Consultation on controlling BVD
A movement ban on Persistently Infected cattle is being proposed as part of plans to eradicate bovine viral diarrhoea (BVD) in Scotland.
The next phase of the eradication programme kicked off today with a consultation into the latest stage of the scheme.
The consultation is seeking views on three proposals:
- A ban on knowingly moving or selling Persistently Infected animals, other than straight to slaughter (from February 1, 2013)
- A requirement that the BVD status of herds or animals must be declared before sale or movement (from February 1, 2013)
- Cattle from herds with a ‘not-negative’ BVD status must test negative for BVD virus before movement, other than straight to slaughter – no start date has been set for this proposal which may also be introduced on a regional basis
This is the third stage of a wider programme to eradicate BVD from Scotland. Stage one saw £180,000 spent by the Scottish Government on subsidised BVD testing, while under stage two all breeding herds must be screened for BVD by February 1, 2013.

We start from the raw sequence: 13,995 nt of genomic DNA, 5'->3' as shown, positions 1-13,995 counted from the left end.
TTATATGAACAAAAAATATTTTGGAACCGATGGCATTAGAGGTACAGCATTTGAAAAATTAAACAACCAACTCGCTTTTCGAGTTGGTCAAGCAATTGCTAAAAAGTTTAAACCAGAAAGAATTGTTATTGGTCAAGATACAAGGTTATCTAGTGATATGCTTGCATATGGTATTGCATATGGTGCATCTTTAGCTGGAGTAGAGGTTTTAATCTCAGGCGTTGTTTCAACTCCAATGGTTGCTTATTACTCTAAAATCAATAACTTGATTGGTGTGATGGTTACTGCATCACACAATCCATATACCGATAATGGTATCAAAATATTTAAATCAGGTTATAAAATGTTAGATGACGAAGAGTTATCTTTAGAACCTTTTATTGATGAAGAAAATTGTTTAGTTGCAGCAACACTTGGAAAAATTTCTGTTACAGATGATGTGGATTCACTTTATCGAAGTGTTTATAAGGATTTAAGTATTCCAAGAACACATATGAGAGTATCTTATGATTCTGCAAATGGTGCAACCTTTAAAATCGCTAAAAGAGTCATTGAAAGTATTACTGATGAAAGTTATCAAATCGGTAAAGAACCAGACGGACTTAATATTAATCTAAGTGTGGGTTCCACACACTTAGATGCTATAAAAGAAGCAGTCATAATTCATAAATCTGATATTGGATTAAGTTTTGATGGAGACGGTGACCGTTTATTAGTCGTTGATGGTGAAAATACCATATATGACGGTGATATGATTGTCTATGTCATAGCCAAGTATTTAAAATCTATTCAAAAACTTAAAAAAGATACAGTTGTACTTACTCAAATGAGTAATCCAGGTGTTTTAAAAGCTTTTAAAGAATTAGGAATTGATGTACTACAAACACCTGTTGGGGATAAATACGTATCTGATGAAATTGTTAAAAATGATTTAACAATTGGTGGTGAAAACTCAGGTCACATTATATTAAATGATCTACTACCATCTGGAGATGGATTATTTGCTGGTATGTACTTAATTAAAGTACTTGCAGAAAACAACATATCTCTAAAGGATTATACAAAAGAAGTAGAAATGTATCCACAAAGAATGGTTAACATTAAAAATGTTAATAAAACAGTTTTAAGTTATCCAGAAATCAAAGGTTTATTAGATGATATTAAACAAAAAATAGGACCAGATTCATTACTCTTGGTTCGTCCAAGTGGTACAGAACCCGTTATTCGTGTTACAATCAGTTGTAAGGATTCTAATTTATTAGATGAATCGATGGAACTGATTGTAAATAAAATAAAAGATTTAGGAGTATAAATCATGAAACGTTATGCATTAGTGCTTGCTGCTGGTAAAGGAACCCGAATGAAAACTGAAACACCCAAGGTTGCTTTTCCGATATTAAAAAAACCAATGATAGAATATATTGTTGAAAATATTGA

Rural Affairs Secretary Richard Lochhead said:
“Across Scotland, farmers have been testing their herds for BVD. We want to help those who are free of BVD to stay that way, and to provide a greater incentive to those with BVD to get rid of it. From February 2013 we intend to make it an offence to knowingly move, or present for sale, a Persistently Infected animal. They’ve been called “virus factories”, and shutting down trade of these animals will go a long way to stopping the spread of BVD.
“As requested by industry, if farmers are to be able to safely source cattle, they need to know the BVD status of the cattle on the market, so we intend to require a BVD declaration to be made before sale or movement, other than to slaughter.
“Our eradication scheme has been jointly developed by industry, vets, scientists and government, but we need to hear what grass-roots farmers and crofters think. We have to know that these measures are what the industry wants, and that we are getting the details right, so I’d encourage everyone with an interest to respond.
“Eradicating BVD would increase the profitability of the cattle industry – by around £16,000 per year for dairy farms and £2,000 a year for other cattle farms - as well as improving welfare, reducing the intensity of greenhouse gas emissions and giving a further boost to the reputation of our internationally respected cattle sector.”
Bovine viral diarrhoea